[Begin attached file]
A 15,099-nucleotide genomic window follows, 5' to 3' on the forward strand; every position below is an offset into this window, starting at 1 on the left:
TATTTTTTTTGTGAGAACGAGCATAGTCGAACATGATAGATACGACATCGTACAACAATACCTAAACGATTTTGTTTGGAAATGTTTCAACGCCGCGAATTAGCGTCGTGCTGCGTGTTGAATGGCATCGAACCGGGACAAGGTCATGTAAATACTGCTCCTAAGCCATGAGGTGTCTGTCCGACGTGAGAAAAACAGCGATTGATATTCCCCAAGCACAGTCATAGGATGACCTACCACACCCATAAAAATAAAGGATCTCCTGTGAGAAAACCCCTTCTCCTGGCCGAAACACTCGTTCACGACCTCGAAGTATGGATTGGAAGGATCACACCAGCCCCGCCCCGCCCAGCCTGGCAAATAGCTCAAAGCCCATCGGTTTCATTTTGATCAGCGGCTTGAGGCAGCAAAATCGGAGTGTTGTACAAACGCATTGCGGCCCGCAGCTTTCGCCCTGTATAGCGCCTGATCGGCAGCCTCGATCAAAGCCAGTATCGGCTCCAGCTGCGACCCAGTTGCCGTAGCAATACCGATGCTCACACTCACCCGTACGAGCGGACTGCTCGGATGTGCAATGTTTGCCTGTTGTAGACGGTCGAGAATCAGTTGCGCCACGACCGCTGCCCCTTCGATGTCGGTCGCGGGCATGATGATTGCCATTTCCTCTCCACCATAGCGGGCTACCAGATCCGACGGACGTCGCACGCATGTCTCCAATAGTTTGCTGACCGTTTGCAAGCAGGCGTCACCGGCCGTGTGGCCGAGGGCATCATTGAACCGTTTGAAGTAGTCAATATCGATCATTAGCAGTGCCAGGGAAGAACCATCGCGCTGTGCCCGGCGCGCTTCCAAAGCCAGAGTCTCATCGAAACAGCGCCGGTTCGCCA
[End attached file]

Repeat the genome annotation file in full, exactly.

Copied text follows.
A 15,099-nucleotide genomic window follows, 5' to 3' on the forward strand; every position below is an offset into this window, starting at 1 on the left:
TATTTTTTTTGTGAGAACGAGCATAGTCGAACATGATAGATACGACATCGTACAACAATACCTAAACGATTTTGTTTGGAAATGTTTCAACGCCGCGAATTAGCGTCGTGCTGCGTGTTGAATGGCATCGAACCGGGACAAGGTCATGTAAATACTGCTCCTAAGCCATGAGGTGTCTGTCCGACGTGAGAAAAACAGCGATTGATATTCCCCAAGCACAGTCATAGGATGACCTACCACACCCATAAAAATAAAGGATCTCCTGTGAGAAAACCCCTTCTCCTGGCCGAAACACTCGTTCACGACCTCGAAGTATGGATTGGAAGGATCACACCAGCCCCGCCCCGCCCAGCCTGGCAAATAGCTCAAAGCCCATCGGTTTCATTTTGATCAGCGGCTTGAGGCAGCAAAATCGGAGTGTTGTACAAACGCATTGCGGCCCGCAGCTTTCGCCCTGTATAGCGCCTGATCGGCAGCCTCGATCAAAGCCAGTATCGGCTCCAGCTGCGACCCAGTTGCCGTAGCAATACCGATGCTCACACTCACCCGTACGAGCGGACTGCTCGGATGTGCAATGTTTGCCTGTTGTAGACGGTCGAGAATCAGTTGCGCCACGACCGCTGCCCCTTCGATGTCGGTCGCGGGCATGATGATTGCCATTTCCTCTCCACCATAGCGGGCTACCAGATCCGACGGACGTCGCACGCATGTCTCCAATAGTTTGCTGACCGTTTGCAAGCAGGCGTCACCGGCCGTGTGGCCGAGGGCATCATTGAACCGTTTGAAGTAGTCAATATCGATCATTAGCAGTGCCAGGGAAGAACCATCGCGCTGTGCCCGGCGCGCTTCCAAAGCCAGAGTCTCATCGAAACAGCGCCGGTTCGCCA